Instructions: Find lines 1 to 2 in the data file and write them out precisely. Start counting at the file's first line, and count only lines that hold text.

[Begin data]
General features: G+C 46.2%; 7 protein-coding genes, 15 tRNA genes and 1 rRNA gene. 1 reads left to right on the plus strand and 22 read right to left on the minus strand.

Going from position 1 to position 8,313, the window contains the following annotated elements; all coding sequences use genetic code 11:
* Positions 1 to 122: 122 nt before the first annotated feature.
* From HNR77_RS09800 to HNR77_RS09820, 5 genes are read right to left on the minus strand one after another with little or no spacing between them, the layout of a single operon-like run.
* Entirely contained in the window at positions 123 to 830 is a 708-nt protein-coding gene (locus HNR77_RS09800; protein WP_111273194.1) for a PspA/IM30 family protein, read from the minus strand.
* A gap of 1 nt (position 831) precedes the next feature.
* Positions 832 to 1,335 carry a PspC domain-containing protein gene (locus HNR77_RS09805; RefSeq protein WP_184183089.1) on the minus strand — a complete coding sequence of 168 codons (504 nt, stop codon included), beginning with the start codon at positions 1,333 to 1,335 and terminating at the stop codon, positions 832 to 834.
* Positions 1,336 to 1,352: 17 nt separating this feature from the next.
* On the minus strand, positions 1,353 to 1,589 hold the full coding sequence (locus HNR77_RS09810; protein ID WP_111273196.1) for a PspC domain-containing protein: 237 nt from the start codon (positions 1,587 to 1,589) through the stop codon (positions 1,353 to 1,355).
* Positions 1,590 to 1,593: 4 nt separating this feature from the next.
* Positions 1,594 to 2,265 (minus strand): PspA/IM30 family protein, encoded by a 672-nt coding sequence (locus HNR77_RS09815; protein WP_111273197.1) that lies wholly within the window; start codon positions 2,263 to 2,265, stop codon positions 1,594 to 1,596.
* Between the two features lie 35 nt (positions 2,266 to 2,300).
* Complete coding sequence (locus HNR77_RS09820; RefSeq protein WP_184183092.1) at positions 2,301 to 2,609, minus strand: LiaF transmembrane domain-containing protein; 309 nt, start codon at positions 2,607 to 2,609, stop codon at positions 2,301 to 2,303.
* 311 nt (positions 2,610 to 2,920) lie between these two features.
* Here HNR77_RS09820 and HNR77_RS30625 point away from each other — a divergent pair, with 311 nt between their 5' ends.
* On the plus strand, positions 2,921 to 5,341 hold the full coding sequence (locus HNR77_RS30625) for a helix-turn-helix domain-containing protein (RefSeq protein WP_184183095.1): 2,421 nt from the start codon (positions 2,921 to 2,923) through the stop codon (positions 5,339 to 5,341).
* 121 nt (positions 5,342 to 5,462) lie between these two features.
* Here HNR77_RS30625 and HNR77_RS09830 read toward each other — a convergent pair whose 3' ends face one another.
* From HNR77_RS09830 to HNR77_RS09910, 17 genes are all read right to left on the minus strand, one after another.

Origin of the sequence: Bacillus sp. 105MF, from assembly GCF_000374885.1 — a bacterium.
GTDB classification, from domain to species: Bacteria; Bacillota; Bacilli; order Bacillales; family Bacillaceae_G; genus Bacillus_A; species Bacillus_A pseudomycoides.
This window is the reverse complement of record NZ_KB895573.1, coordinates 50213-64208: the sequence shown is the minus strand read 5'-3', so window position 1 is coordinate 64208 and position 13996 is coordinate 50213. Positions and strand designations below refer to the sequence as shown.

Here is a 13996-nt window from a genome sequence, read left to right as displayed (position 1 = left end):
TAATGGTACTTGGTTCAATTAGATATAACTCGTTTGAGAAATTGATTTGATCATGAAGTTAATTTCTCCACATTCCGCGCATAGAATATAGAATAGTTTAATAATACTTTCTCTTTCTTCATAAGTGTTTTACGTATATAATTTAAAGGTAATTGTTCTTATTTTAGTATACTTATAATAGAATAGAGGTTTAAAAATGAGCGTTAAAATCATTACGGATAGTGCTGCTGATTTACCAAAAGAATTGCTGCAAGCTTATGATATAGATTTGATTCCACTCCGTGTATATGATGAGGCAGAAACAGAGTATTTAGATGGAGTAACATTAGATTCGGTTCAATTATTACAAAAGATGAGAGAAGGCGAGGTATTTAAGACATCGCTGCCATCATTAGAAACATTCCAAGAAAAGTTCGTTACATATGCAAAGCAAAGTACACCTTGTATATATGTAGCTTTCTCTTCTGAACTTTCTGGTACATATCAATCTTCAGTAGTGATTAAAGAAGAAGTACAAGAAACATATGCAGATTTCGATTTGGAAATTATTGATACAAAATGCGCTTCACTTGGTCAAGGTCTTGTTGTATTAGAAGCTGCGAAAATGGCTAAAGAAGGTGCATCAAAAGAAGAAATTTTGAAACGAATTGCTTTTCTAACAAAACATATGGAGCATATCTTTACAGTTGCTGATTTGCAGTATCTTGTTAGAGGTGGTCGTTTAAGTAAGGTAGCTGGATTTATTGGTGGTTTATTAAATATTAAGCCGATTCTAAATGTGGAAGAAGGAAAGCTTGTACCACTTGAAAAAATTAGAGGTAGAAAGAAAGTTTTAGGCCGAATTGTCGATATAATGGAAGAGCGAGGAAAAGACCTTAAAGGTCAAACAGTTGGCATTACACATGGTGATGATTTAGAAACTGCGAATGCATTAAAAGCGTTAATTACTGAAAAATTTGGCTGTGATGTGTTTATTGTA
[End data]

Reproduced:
General features: G+C 46.2%; 7 protein-coding genes, 15 tRNA genes and 1 rRNA gene. 1 reads left to right on the plus strand and 22 read right to left on the minus strand.

Going from position 1 to position 8,313, the window contains the following annotated elements; all coding sequences use genetic code 11: